SandForce improves SSD encryption, power management

LSI's SandForce division doesn't have a new SSD controller to show off at the Computex trade show this year. It does, however, have a couple of enhancements designed to improve the encryption and power efficiency of its current technology.

SandForce controller silicon has long incorporated on-the-fly encryption to scramble bits stored on the drive. Thanks to a new firmware revision, that encryption is now compatible with the TCG Opal specification. Opal compatibility enables SandForce-based SSDs to work with security management software from Wave and WinMagic. The new encryption mojo may also play nicely with Windows 8's eDrive feature, although SandForce couldn't confirm whether that's the case. We're waiting to hear back from the firm on that matter.

Kingston, Adata, and Avant are working with SandForce to bring Opal-compatible SSDs to market. Other drive makers will have access to the firmware, as well, but it's unclear if we'll see updates for existing SSDs. Like real-time encryption in general, Opal compatibility is more important to businesses than it is to the average consumer—or enthusiast.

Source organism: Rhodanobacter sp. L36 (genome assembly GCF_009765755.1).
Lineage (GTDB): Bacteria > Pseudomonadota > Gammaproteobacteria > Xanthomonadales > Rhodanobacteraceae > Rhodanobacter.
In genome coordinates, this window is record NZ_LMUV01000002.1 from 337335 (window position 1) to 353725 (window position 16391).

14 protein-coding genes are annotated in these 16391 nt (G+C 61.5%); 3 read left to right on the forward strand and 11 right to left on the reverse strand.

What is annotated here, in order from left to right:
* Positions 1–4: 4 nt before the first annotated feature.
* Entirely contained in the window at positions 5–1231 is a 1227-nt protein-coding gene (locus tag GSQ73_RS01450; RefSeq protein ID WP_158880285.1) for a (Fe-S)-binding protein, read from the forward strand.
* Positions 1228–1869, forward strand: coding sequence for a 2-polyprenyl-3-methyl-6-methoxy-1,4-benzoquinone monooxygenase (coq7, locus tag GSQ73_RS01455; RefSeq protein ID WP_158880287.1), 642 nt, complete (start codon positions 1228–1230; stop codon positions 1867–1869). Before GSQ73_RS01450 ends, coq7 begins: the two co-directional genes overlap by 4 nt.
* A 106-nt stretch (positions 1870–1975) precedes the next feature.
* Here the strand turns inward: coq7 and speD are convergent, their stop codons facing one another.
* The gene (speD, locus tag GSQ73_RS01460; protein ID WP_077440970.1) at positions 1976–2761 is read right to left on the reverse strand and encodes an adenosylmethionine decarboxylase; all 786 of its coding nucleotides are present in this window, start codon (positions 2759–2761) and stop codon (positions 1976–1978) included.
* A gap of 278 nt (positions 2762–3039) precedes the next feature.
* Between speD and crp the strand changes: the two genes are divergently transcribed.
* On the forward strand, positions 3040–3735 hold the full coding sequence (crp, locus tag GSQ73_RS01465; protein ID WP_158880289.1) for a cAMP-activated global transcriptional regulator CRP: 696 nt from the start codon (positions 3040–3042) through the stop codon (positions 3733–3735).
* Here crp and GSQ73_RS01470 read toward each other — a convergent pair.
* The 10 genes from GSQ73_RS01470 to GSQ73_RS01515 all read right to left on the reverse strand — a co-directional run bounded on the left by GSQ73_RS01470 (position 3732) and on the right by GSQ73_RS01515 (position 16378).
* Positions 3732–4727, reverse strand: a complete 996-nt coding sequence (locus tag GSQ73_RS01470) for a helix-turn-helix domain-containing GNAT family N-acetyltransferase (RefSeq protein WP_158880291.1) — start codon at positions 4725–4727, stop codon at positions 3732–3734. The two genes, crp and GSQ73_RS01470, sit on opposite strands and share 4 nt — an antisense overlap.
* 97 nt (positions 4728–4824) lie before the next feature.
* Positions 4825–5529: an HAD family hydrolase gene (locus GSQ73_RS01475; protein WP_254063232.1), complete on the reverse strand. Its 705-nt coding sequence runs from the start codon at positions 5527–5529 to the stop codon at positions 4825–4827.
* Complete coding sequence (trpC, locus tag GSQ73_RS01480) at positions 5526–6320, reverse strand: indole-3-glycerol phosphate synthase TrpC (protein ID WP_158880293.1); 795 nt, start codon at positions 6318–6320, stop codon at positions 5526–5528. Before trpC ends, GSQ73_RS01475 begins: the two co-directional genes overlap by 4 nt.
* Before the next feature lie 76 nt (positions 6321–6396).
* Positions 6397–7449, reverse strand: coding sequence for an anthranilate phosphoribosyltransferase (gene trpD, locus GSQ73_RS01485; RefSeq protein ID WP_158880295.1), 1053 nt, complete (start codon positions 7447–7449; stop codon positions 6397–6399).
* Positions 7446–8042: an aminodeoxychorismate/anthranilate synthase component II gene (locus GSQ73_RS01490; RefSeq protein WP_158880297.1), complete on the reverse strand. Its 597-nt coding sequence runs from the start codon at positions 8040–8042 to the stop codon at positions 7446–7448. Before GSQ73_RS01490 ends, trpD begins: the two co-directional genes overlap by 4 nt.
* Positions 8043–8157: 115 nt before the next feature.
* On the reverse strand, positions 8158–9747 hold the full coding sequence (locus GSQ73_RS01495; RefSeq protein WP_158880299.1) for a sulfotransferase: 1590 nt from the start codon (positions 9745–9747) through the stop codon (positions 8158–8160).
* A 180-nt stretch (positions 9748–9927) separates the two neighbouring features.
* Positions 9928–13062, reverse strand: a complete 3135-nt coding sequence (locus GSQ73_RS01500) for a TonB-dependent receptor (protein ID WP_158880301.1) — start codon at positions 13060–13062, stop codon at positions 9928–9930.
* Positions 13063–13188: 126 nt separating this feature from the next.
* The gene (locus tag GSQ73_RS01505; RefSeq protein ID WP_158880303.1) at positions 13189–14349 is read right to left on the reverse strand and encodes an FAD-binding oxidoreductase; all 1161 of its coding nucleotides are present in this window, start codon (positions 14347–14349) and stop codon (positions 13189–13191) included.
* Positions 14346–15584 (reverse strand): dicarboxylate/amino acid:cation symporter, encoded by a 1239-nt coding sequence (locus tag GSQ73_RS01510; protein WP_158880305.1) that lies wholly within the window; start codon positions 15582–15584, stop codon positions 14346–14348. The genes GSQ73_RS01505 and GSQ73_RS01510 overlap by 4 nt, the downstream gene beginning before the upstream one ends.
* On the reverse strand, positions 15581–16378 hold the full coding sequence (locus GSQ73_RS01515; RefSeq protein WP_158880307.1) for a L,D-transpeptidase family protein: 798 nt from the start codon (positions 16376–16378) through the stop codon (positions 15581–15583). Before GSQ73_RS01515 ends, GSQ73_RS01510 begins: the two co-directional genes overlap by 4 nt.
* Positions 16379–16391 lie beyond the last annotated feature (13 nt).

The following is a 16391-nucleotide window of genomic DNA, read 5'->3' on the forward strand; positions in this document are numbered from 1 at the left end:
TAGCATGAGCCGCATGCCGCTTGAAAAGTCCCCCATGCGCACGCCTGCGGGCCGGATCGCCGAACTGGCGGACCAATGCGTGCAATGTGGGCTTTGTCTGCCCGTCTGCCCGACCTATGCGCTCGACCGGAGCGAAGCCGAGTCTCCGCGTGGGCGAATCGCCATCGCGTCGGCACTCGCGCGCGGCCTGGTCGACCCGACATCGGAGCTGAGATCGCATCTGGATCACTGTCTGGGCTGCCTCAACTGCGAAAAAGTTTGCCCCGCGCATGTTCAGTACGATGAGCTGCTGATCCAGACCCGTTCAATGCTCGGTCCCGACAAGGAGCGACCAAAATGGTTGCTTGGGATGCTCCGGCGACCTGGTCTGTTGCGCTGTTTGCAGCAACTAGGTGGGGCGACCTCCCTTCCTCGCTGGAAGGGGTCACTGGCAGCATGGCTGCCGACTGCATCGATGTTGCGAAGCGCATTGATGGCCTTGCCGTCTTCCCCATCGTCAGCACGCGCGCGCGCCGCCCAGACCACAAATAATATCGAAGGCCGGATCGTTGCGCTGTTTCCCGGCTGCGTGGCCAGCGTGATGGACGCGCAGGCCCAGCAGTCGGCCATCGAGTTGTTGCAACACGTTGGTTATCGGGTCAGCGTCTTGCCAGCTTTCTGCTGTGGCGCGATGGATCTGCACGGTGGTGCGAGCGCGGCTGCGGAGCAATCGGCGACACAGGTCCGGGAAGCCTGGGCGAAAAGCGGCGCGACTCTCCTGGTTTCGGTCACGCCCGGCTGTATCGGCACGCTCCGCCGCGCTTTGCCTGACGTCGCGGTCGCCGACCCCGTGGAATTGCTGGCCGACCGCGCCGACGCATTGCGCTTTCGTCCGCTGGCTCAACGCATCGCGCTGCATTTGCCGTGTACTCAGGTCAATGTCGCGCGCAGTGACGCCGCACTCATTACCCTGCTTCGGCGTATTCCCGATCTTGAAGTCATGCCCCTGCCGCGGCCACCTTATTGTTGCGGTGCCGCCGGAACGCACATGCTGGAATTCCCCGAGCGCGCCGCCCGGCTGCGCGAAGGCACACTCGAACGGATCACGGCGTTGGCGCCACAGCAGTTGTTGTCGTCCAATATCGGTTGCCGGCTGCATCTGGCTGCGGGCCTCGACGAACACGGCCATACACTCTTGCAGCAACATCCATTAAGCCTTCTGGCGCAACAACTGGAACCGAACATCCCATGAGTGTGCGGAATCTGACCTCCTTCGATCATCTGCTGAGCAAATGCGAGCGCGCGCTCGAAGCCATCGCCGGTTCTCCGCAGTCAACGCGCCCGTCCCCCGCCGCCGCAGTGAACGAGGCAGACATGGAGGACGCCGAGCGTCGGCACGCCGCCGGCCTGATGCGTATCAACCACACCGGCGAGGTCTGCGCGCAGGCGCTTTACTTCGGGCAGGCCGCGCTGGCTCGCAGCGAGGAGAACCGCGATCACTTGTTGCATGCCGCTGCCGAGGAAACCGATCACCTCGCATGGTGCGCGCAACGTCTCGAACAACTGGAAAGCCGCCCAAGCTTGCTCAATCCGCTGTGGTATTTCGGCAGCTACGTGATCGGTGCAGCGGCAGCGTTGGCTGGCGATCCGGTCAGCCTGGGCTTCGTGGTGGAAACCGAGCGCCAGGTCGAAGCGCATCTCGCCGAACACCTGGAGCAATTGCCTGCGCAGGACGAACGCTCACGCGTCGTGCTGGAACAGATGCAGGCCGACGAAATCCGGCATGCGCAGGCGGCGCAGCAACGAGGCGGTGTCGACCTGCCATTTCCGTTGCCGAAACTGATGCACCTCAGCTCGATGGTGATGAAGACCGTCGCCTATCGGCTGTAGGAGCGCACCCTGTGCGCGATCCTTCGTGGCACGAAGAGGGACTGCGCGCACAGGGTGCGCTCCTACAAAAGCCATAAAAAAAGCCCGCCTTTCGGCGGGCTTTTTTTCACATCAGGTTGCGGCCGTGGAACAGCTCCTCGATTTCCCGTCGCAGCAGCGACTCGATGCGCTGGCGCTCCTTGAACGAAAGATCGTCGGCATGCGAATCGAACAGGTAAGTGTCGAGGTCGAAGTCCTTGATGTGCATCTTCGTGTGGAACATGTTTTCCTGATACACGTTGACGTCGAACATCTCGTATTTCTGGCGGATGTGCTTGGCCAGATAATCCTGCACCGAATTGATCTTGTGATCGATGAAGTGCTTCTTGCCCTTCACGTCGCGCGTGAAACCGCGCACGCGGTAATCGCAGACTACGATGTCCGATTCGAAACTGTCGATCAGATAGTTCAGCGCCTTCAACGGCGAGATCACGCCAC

On the power front, SandForce has added support for the DevSleep idle state required by Haswell Ultrabooks. This low-power state is necessary for Win8's connected standby mode, SandForce says, and it cuts idle power draw dramatically. SandForce's old slumber state draws 20 mA, but DevSleep gets by with just 0.05 mA. Thanks to Joule's Law, the 400X reduction in current produces an equivalent drop in power consumption.

Mobile systems that take advantage of DevSleep should enjoy longer battery life in standby mode. Existing SSDs can't be updated to support the feature, though. DevSleep doesn't entail controller-level changes, but it does repurpose one of the pins associated with the Serial ATA interface. That modification requires a updated board design even though the basic components remain unchanged.

Intel has made a concerted effort to lower the power consumption of complementary PC components, and DevSleep looks like one of the payoffs. SandForce claims this feature can help Haswell-powered devices run in standby mode for nearly two weeks, which is a huge improvement over existing mobile PCs.

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